Billy Couch didn't think much about COVID-19 until he got it and it sent him to the hospital.
The unvaccinated 42-year-old has been at Appalachian Regional Healthcare's largest facility in Hazard, Kentucky, for 19 days now, struggling to breathe.
"Don't mess around 'cause this ain't a joke. This is not fun and games," he told CNN. "I want to go home. But I can't go home 'cause I can't breathe still. This is not a game at all, when you sit here and you can't breathe and you feel like you're gonna die."
Couch, who had two strokes and is retired, said he had a real struggle with the virus.
"It's bad to the bone," he said from his hospital bed in the COVID-19 intensive care unit.
Couch said people need to take measures to protect themselves, such as social distancing, staying home and washing their hands so they don't get the virus, which has infected more than 600,000 people in Kentucky and is surging again.
Couch admits he paid no attention to the virus before he got sick. He doesn't know how he got infected and he stayed home for eight days before coming to the hospital.
Now that he's been very sick for more than 20 days he plans to get the vaccine and said he's telling his friends and family to do so. Some of his kin have gotten their first dose and are waiting on a second, he said.
While the virus was rough on him, Couch said he never needed a ventilator.
Running out of ventilators, and staff
But many patients delay going to the hospital for so long that by the time they get to ARH, they have no choice.
The hospital, though, doesn't have enough ventilators, said the Director Of Respiratory Therapy Rikki Cornett.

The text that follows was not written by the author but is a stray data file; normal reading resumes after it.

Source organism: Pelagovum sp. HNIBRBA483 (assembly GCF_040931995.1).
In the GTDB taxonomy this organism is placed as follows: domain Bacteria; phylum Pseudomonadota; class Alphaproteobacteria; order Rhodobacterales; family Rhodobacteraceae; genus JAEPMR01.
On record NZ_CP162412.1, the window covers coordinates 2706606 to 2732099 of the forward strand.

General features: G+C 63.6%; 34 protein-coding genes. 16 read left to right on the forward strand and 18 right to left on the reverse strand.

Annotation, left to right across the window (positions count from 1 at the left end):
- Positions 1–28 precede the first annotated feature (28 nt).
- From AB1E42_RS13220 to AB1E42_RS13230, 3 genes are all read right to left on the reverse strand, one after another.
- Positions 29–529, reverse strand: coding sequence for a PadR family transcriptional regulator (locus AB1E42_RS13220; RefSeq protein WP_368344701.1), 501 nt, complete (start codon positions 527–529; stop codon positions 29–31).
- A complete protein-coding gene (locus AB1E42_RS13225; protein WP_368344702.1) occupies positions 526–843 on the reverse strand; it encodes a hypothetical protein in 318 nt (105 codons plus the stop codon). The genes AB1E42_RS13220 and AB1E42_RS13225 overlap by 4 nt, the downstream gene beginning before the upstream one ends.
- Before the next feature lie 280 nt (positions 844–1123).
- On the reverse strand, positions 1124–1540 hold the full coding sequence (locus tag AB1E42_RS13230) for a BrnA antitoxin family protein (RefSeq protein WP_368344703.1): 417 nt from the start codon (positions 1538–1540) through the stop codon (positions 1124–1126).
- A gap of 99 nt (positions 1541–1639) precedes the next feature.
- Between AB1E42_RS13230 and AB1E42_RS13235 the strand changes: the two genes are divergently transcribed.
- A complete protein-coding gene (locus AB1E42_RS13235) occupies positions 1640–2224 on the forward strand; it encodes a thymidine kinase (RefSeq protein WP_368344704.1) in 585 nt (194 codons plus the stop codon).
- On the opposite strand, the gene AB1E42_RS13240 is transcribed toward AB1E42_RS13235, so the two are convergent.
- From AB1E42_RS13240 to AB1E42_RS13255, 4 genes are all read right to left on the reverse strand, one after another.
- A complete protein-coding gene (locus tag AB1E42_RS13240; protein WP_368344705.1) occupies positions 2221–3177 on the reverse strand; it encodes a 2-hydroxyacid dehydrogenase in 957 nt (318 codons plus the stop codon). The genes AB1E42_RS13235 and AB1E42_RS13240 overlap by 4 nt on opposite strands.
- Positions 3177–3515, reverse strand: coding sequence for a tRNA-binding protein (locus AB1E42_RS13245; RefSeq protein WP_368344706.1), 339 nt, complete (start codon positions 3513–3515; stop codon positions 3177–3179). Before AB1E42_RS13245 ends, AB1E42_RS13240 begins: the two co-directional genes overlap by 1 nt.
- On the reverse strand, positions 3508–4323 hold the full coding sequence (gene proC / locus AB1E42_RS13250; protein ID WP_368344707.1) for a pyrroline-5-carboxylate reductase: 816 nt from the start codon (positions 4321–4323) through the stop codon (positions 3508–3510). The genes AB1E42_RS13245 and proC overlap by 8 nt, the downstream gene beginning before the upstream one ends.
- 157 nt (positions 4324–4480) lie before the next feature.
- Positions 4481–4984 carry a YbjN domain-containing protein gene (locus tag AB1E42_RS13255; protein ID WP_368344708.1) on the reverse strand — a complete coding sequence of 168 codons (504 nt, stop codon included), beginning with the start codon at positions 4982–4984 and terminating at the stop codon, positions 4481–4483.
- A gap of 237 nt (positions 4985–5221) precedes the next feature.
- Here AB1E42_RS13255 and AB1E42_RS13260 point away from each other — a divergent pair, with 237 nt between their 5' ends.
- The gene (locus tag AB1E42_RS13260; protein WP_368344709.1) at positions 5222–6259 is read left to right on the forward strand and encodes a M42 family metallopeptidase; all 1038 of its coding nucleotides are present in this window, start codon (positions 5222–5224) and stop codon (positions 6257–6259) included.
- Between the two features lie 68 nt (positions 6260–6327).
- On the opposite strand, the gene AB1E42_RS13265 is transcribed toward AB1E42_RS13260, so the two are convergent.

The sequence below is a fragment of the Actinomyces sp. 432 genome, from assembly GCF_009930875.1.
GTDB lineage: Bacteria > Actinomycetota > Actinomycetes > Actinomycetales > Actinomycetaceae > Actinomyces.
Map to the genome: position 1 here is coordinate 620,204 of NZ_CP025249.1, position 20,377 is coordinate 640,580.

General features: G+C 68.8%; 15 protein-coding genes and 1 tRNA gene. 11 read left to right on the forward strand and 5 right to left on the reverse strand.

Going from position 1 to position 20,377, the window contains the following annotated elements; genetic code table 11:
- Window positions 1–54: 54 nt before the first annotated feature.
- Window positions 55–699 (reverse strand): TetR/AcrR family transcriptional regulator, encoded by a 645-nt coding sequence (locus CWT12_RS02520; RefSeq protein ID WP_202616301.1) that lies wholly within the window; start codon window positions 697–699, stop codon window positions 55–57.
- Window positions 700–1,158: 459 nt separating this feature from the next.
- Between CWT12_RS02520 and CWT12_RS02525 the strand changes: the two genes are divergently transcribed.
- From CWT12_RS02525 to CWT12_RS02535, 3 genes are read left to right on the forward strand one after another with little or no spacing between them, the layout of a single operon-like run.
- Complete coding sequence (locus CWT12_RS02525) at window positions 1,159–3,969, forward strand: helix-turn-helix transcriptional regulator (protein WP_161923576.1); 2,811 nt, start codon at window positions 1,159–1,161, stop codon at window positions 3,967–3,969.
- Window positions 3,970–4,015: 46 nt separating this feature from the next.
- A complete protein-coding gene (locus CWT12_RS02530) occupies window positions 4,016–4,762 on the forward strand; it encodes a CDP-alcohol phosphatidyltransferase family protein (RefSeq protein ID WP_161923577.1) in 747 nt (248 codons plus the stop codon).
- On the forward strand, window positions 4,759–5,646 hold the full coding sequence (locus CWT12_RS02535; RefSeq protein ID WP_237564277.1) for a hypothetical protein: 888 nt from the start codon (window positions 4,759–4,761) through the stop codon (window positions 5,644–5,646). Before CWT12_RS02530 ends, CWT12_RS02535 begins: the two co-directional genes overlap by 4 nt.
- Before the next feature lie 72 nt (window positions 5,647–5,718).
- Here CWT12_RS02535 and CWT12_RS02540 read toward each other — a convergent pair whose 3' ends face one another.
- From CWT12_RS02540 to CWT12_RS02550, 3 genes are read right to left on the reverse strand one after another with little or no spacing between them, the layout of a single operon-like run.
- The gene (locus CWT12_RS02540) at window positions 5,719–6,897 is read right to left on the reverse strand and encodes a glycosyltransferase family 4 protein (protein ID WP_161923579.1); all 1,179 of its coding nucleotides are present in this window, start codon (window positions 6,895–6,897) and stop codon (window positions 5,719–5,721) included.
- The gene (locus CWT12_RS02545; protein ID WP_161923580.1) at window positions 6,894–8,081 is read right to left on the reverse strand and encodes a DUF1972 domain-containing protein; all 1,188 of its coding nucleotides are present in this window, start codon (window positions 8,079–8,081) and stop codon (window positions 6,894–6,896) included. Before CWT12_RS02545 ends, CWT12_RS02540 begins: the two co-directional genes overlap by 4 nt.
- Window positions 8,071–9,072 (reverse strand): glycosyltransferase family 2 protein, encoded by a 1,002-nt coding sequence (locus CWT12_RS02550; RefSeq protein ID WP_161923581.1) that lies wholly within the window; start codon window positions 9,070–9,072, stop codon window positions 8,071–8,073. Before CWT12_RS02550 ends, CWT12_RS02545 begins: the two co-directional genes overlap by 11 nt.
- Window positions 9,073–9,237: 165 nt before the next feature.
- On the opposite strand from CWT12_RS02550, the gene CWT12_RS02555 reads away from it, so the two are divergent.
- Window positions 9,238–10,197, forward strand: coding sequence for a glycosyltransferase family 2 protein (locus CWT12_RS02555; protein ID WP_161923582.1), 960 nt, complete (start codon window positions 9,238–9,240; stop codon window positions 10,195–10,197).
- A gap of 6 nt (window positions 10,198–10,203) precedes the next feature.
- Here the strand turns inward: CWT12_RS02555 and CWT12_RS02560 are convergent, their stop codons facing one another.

"We are running short on ventilators," she said. "We're running short on supplies. I'm borrowing supplies from our sister hospitals almost every day."
And staffing is short, too.
The hospital system needs 170 nurses to open up extra beds. Nurses are working longer hours and doubling up on patients just to keep up.
"One respiratory therapist should comfortably have four ventilator patients. Right now I have seven to eight patients per respiratory therapist," Cornett said.
The job has never been tougher on the doctors and nurses. Cornett said she catches nurses crying and she has to shed tears when she goes home after a shift.
There are no ICU beds available in any of the ARH's 13 facilities, said chief medical officer Dr, Maria Braman. And 35 patients are being kept in the emergency departments until an ICU room opens up.
It's so bad the entire hospital system has only three non-ICU beds open.
"It's been very, very hard. I get emotional because it is our community," said Wanda Combs, who has been a nurse for about 30 years and manages the nursing staff in the COVID ICU and the cardiovascular unit.
"ICU nurses work very hard. They work very hard every day but you can usually see a difference ... With this, they work just as hard, or harder, and it hurts when you don't see a difference," she said, as he eyes welled up.
Some families are having to come to grips with the fact that their loved one is going to die, Combs said. "It's hard for them to realize, 'Oh, you mean this is the end. This is really the end?'"
More than 18 months into the pandemic, the virus has come roaring back in Kentucky. And patients are sicker and harder to treat, staff said.
And there's another major difference.
"We're seeing much younger patients than we did before," said Jason Higgs, a registered nurse in the COVID-19 unit. "I have patients that are from 20 years old today up to 75 years old. It attacks everyone. It's not limited to one age group."
The virus has pounded Hazard, a city of about 4,500, and the surrounding area of Perry County. Perry has one of the highest per capita rates of new coronavirus cases in the country, according to data from Johns Hopkins University.
"It's destroying us," said nurse Carolyn Eddington. "I mean, everybody's getting it. Everybody's getting sick."
She took a pause to gather her emotions. "We're just seeing a lot right now."